In music, a perfect fifth is the interval between two notes whose frequencies are in 3:2 ratio. For example, the interval from an A at 440 Hz and an E at 660 Hz is a perfect fifth.
Going up by 12 perfect fifths is very nearly the same as going up 7 octaves. That is,
(3/2)12 ≈ 27
or in other words,
27/12 ≈ 3/2.
This is why equal temperament tuning works. More on that here.
Going back to our first approximation, we can say that (12, 7) is an approximate solution to the equation
(3/2)x = 2y.
One could naturally ask whether there are better approximate solutions. One such solution, dating back to 40 BC, came from the Chinese scholar King Fang . He discovered that (53, 31) is a substantially more accurate solution than (12, 7), between 6 and 7 times better.
>>> 1.5**12/2**7 1.0136432647705078 >>> 1.5**53/2**31 1.0020903140410862
In other words, going up 53 perfect fifths is nearly the same as going up 31 octaves. You could divide the octave into 53 parts using perfect fifths; we will demonstrate this visually below. However, we’re moving more the realm of number theory than practical music theory at this point.
Powers of 2 and 3
We could change our problem slightly, making it mathematically simpler though less obviously related to music, by putting all our powers of 2 on one side and looking for powers of 3 that approximately equal powers of two. That is, we could look at approximate solutions to
3x = 2y.
where now x and y have different meanings; our new y is our old y plus our old x. No power of 3 will ever equal a power of 2, but you can find powers of 3 close to powers of 2, making the ratio as small as you’d like.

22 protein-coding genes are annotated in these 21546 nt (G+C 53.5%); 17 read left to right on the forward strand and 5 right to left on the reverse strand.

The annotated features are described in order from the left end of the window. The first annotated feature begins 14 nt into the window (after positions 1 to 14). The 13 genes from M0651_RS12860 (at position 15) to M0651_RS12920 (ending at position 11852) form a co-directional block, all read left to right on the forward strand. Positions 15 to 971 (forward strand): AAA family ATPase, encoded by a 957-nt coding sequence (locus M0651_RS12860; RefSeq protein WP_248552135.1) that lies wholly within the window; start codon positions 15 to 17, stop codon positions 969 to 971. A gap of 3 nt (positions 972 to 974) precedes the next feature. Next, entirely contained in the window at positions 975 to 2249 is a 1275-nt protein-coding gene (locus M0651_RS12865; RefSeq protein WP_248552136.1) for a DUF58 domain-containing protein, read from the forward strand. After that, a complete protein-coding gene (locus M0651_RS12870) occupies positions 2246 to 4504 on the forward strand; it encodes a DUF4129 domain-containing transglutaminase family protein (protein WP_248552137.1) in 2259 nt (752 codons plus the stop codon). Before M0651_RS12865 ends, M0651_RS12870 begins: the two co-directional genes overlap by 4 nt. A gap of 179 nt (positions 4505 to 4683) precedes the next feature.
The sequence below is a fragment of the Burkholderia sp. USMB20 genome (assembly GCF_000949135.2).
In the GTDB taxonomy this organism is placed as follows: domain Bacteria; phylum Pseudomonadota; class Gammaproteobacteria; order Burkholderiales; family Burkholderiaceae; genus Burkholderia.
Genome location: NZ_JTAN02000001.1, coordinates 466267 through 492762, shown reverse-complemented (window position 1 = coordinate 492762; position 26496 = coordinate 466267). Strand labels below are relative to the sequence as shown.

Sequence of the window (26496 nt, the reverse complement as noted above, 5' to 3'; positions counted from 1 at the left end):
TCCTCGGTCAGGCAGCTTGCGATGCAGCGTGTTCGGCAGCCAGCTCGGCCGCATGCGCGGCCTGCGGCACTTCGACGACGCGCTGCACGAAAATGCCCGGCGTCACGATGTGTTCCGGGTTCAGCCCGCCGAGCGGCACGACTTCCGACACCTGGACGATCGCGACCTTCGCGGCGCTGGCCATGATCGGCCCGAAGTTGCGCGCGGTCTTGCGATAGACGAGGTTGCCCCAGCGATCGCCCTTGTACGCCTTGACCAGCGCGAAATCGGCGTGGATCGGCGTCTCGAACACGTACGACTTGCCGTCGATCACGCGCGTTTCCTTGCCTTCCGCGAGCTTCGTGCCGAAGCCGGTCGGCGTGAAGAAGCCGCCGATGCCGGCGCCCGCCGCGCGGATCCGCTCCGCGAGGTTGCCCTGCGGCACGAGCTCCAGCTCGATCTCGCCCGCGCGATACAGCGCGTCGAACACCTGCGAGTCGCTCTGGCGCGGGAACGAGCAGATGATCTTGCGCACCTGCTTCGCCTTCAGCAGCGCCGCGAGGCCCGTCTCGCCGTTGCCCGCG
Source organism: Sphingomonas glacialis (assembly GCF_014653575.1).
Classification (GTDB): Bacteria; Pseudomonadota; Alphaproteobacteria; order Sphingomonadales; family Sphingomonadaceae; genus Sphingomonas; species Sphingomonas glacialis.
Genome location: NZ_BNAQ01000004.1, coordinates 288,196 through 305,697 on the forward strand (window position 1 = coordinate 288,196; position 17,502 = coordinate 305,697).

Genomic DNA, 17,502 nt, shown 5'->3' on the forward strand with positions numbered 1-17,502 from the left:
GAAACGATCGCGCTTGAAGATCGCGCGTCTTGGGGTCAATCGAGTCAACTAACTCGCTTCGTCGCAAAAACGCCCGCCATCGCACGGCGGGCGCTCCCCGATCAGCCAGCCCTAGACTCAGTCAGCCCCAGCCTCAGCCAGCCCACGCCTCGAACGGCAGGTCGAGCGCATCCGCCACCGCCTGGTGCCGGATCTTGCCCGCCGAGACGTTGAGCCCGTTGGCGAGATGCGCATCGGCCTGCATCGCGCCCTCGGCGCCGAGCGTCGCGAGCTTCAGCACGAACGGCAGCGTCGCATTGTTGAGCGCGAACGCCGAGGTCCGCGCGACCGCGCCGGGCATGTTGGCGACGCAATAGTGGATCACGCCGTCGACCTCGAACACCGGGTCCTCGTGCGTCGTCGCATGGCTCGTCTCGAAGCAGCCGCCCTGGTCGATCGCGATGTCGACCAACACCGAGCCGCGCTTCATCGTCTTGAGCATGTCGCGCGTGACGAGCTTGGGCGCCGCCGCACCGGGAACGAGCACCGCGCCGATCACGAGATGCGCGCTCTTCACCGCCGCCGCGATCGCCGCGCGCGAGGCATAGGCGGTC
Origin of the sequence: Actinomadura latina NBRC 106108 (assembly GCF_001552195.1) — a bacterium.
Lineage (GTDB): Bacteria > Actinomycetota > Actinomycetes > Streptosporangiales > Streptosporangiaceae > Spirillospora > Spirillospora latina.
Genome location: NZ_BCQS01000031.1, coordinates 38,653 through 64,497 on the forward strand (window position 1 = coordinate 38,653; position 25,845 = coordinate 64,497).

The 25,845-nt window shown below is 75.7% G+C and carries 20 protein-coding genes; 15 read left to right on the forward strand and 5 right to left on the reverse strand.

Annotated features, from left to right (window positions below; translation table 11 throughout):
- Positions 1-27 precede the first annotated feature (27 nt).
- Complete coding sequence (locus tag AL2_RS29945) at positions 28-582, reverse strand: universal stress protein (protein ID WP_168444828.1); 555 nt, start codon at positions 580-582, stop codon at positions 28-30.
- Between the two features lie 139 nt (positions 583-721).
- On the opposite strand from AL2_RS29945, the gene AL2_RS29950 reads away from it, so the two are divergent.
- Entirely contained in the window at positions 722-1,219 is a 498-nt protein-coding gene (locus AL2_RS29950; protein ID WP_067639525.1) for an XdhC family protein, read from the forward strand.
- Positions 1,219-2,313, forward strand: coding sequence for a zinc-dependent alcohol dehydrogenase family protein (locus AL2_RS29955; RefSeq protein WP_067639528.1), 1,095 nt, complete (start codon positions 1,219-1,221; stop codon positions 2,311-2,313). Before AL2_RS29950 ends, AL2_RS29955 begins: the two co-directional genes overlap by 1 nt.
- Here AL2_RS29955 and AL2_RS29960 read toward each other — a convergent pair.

Taking the logarithm of both sides in base 2, we recast the problem as looking for integers n such that
is approximately an integer.
If we define k = log2(3), we are looking for n such that kn mod 1, the integer part of kn, is near 0.
n → kn mod 1
is ergodic because k is irrational, and so its image in the unit interval is dense as n goes to infinity. This means we can find solutions as close we’d like to 0. It also means we can find solutions as close as we’d like to any other number in the interval.
Here’s a plot of our map for n up to 12.
Note that the range of the map falls very nearly on the 12 evenly-spaced horizontal lines. This corresponds to the circle of fifths filling in the 12 notes of the chromatic scale.
Now let’s keep going for n up to 53.
Look closely at the bottom of the plot. The graph gets close to 0 at 12, and it gets even closer to 0 at 53. The value of kn mod 1 doesn’t get smaller than the value at n = 53 until n = 359 where the value is about twice as small.
When we go up by 12 perfect fifths, we don’t end up exactly on the note we started on; 12 fifths is a little more than 7 octaves. If we keep going up in fifths we fill in notes a little higher than the original chromatic scale. Here’s a plot for n up to 24, with the values sorted so we can focus on the range rather than the ups and downs of filling in the range.
Every note in the original chromatic scale now has a counterpart that’s somewhere around 25 cents sharp.
If we keep going to n = 53, we fill in the octave more evenly. Here’s a plot of the sorted values.
- What key has 30 sharps?
- Listening to golden angles
- What does ergodic mean?
- The mathematics of Deep Note
 A. L. Leigh Silver. Some Musico-Mathematical Curiosities. The Mathematical Gazette , Feb., 1964, Vol. 48, No. 363 (Feb., 1964), pp. 1-17.
One thought on “Perfect fifths, octaves, and an ergodic map”
Our host mentions “practical music theory“. Focusing purely on the first of those three words, I wonder if the various “temperings“ of scales were designed to capture — in the first handful of harmonics — virtually all of the musical power spectral density, and therefore what the listener actually hears.
It could be that the worse approximation is actually better in a limited range of harmonics that we’re likely to hear in live music, and that’s what drove its historical choice over a theoretically more precise approximation?
multiple caveats: I’ve merely skimmed John’s post, am neither musician nor musical theorist, and I don’t know exactly how many harmonics in a typical instrument capture, say, 99% of the power spectral density.
(Apologies for the awkward phrasing; just wanted to put the idea out there for the cognoscenti…)